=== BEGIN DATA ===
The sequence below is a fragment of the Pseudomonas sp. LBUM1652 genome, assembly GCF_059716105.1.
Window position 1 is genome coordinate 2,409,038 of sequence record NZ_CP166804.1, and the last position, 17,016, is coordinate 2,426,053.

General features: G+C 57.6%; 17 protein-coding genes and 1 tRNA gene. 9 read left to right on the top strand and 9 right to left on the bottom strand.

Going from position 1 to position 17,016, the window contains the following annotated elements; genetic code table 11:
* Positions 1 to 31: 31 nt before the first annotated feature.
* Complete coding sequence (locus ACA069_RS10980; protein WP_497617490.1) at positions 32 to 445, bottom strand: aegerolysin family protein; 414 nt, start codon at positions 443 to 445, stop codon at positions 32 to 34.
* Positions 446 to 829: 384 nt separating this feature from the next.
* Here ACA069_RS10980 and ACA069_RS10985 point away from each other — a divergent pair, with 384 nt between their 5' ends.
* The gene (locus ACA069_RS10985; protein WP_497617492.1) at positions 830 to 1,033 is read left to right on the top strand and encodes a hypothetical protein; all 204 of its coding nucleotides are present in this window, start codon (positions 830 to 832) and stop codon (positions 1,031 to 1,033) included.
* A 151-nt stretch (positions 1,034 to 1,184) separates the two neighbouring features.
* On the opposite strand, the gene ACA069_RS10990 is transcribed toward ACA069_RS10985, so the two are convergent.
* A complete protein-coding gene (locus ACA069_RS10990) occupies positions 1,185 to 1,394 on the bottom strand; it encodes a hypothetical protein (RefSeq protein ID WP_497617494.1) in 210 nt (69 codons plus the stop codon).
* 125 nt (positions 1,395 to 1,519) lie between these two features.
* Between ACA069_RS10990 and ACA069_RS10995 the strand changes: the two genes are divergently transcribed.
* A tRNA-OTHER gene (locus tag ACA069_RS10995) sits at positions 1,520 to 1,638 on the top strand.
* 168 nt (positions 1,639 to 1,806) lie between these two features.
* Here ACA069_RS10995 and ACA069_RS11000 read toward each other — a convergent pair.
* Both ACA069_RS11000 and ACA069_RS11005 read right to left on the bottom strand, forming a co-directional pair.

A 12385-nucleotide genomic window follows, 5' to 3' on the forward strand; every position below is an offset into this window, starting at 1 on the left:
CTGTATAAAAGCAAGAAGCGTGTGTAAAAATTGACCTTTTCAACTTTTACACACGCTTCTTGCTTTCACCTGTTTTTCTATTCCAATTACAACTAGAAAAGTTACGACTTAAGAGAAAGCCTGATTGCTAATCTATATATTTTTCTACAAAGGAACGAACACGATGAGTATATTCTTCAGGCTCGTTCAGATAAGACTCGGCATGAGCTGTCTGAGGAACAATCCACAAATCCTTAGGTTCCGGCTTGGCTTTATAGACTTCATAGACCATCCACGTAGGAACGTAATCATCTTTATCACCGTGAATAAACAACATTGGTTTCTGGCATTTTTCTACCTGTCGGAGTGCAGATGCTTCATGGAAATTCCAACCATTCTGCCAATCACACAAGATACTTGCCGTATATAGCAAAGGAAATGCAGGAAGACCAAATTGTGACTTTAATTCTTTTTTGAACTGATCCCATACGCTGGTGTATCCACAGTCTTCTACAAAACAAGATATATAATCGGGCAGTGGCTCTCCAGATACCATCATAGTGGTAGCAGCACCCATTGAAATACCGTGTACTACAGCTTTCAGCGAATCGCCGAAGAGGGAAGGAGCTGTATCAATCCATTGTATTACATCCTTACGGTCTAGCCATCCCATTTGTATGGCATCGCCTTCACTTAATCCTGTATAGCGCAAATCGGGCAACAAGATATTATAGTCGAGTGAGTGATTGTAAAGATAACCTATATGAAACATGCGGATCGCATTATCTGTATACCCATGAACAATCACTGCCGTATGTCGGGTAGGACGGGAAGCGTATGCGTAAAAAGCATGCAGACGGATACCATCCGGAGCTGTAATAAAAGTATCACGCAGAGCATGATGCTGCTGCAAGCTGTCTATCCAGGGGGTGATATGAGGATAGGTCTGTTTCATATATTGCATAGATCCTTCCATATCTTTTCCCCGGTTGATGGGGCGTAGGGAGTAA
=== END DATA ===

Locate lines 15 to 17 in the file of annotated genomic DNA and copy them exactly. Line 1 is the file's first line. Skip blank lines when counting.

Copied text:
* A tRNA-OTHER gene (locus tag ACA069_RS10995) sits at positions 1,520 to 1,638 on the top strand.
* 168 nt (positions 1,639 to 1,806) lie between these two features.
* Here ACA069_RS10995 and ACA069_RS11000 read toward each other — a convergent pair.